Sacramento Municipal Utility District, Residential Peak Corps (load management), Profile #83
More than a decade before the Sacramento Municipal Utility District (SMUD) prematurely retired its Rancho Seco Nuclear Plant, ushering in a dynamic period of demand-side management, SMUD implemented its Residential Peak Corps program as a full-scale initiative. The program then, just as it is now, was intended to address Sacramento’s needle peaks which occur on summer days when temperatures climb above 100° F, sometimes for several days in a row.
The Residential Peak Corps program provides peak clipping/load shifting through the remote cycling of central air conditioners. SMUD usually cycles participating central air conditioners 10 to 16 days per summer with typical cycling durations of up to four hours. The program currently offers three cycling options with participants receiving discounts on their summer electric bills. Participants selecting the "Peak Performer" option may have their air conditioning curtailed for up to four hours in order to save up to $20 per month. Others who agree to curtail their air conditioners for 40 minutes out of the hour select the "Saver Plus" or "67% option" and earn up to $15 per month in savings. For the "Basic Saver" or "50% option", air conditioners are cycled for 30 minutes out of the hour.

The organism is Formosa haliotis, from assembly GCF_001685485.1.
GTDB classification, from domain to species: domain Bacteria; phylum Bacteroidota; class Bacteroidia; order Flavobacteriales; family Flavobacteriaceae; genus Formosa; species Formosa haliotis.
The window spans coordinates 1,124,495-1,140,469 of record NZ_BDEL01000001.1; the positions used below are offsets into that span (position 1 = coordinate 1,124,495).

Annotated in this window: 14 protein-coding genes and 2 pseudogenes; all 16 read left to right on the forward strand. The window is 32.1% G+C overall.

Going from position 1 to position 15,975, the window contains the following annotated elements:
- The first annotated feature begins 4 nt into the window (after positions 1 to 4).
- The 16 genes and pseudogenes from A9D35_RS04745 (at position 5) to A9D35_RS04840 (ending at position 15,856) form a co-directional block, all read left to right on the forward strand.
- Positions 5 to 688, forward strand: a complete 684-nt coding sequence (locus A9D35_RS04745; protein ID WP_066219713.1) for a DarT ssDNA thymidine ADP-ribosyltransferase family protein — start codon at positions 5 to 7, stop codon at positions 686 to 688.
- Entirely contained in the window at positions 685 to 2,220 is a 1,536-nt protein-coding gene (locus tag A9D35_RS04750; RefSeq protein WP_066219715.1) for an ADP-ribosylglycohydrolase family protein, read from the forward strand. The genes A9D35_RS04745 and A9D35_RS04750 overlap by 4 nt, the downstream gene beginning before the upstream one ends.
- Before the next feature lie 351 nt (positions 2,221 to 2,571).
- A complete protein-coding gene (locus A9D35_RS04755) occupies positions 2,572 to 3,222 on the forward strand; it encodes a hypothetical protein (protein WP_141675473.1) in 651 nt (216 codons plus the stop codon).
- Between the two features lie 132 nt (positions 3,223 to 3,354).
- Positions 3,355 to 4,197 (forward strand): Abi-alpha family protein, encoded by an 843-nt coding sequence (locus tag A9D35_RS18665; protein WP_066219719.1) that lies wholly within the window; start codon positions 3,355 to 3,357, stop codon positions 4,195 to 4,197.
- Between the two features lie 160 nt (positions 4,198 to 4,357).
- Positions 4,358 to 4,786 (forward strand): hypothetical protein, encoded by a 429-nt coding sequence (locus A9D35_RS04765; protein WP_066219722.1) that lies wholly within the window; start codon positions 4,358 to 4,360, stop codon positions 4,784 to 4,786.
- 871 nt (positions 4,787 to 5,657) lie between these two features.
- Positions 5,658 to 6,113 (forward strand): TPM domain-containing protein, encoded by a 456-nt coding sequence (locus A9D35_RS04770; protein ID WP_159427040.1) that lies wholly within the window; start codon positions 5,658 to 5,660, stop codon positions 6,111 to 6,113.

While SMUD uses direct mail, local radio, and print advertising effectively, program participation has been enhanced greatly by SMUD’s Rule 15, a requirement that all new homes with central air conditioners receiving power from SMUD must participate in the Peak Corps program. While homeowners may elect to subsequently disconnect, fully 78% of Rule 15 participants have remained in the program.
Customer satisfaction has also been a cornerstone of the Peak Corps program. To ensure satisfaction, SMUD provides customers the option of calling the utility and changing their cycling option or even dropping out of the program with as little as 24 hours notice. For participants, SMUD staff believe that communication is key, not only educating customers about the program’s intents and operations, but also by providing customers with adequate advance warnings of power interruptions. Thus SMUD routinely runs announcements on local radio and maintains a hot-line for customer call-ins and information.
Residential Peak Corps is one of SMUD’s most successful DSM programs. In fact, the program currently serves nearly 100,000 customers, an impressive 45% of eligible customers, and provides control of more than 100 MW of peak demand at a current annual cost of about $3 million, or less than $250 per incremental shifted kilowatt.
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